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SermonIndex.net : Christian Books : CHAPTER XIII. THE THIRD CONTINENTAL JOURNEY.

Memoir And Diary Of John Yeardley Minister Of The Gospel by John Yeardley

CHAPTER XIII. THE THIRD CONTINENTAL JOURNEY.

1833-4.

PART III. -- THE RETURN FROM GREECE.

Of the numerous letters which John and Martha Yeardley received from England during this long journey, very few have been preserved. We shall extract short passages from two which came to their hands not long before they left the Islands. The first is from John Rowntree, and is dated the 13th of the First Month, 1834.

On my own account, and on behalf of the Friends of our Monthly Meeting, I feel grateful for the information respecting your proceedings. There is some difficulty in satisfying the eager anxiety of my friends to know all that is to be known about your engagements, and I may truly say that the kind interest which you feel about us is reciprocal. Often do I picture you to myself, laboring in your Master's cause, receiving as fellow-partakers of the same grace all whose hearts have been touched with a sense of his love, who are hoping to experience salvation through Him alone.

Our reading meetings are pretty well attended this winter. We have been reading James Backhouse's journal: he was still engaged, when he sent the last account of his proceedings, in Van Diemen's Land. Like you, he and his companion rejoice at meeting with those to whom, although not exactly agreeing with us in some respects, they can give the right hand of fellowship as laborers under the same Master. Like you, too, they devote considerable attention to the improvement of schools, and the improvement of the temporal condition of the poorer classes among whom they labor.

In a letter from William Allen, written the 31st of the Third Month, occur the following words of encouragement: --

I have heard, through letters to your relations and others, that you have been much discouraged at not finding a more ready entrance for your gospel message; but really, considering the darkness; the sensuality, and the superstition of the people in those parts, we must not calculate upon much in the beginning. If here and there one or two are awakened and enlightened, they may be like seed sown, and in the Divine Hand become instruments for the gathering of others. Should you be made the means of accomplishing this, in only a very few instances, it will be worth all your trials and sufferings. And again, you must consider that, in the performance of your duty, seed may be sown even unknown by you, which may take root, and grow, and bring forth fruit to the praise of the Great Husbandman, though you may never hear of it. Be encouraged therefore, dear friends, to go on from day to day in simple reliance on your Divine Master, without undue anxiety for consequences; for depend upon it, when he has no more work for you to do, he will make you sensible of a release.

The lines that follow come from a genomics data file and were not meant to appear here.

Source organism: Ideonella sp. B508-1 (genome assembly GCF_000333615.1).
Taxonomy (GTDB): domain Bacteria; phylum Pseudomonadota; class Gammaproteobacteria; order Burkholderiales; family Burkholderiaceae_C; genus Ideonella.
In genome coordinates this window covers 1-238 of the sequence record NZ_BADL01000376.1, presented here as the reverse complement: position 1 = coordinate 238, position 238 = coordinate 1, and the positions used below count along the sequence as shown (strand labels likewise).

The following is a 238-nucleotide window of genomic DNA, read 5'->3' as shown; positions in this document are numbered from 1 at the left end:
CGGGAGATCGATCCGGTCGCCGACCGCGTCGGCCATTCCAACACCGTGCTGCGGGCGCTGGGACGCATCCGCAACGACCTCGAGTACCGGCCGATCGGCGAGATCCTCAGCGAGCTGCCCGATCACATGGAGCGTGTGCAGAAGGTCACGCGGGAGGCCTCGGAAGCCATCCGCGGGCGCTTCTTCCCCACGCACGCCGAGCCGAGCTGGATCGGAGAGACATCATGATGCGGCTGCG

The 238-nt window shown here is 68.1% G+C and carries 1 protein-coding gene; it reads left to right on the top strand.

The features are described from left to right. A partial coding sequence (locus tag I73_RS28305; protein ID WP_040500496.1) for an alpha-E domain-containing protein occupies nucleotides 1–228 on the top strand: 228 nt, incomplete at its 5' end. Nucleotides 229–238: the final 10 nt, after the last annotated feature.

The passage to Ancona was tedious.

We embarked at noon, and had a long passage to Ancona of twelve days. We landed on the 29th, and soon found ourselves occupying an empty room in the Lazaretto, without even the accommodation of a shelf or closet. The term of quarantine is fourteen days, but four days are remitted by the Pope. The heat is oppressive, and the mosquitoes annoy us much, but we are preserved in a tolerable degree of health; and in taking a review of our visit to Greece and the Ionian Islands, we are still sensible of a very peaceful feeling, under a belief that we have followed the pointings of the Great Master, and a hope that the day is not far distant when the way will be more fully opened in those countries to receive the gospel. The preaching of John in the wilderness has often appeared to us to be applicable to this people, -- Repent, for the kingdom of heaven is at hand.

7 mo. 6. -- We left Ancona, and took the route through Foligno and Arezzo to Florence. That part of the Pope's dominions through which we have passed is highly picturesque; hill and dale continually, and the whole country cultivated absolutely like a garden. Most of the towns are on the hills, and nothing can exceed the beauty of their situation. But as to vital religion, the spirit of those who desire the promotion of the Redeemer's kingdom, on the broad and sound basis of common Christianity, must be clothed with mourning in passing through this superstitious and illiberal country. What we have seen of Tuscany is not so fine, but the appearance of the peasants is much superior. The inns are much more agreeable than we found them on the road from Geneva to Ancona.

We arrived at Florence on the 10th. The persons to whom we had recommendations were absent, on account of the heat of the season, except the Abbot Valiani, a spiritually-minded man, who showed us great kindness. He has refused many advantageous offers of promotion, choosing to be content with a little, rather than to be hampered with fetters which I believe he thinks unscriptural, and not for the good of the Church; he is of the opinion that it would be better for the common people to have the Bible, and to be more acquainted with its contents. He conducted us to see the School for Mutual Instruction, founded under the patronage of the Grand Duke, about twelve years ago. The school-room is very large, airy, and well lighted; it was formerly a convent. The system of education differs a little from that practiced in England; but the children, about 240 in number, are apparently under an efficient course of instruction and discipline. The younger boys have a string put round the neck, which confines them to the place during the lesson, but I observed it did not confine their attention. We were much pleased with the countenance and manners of the director, the Abbot Luigi Brocciolini; his heart appears to be in his work, which is by no means easy.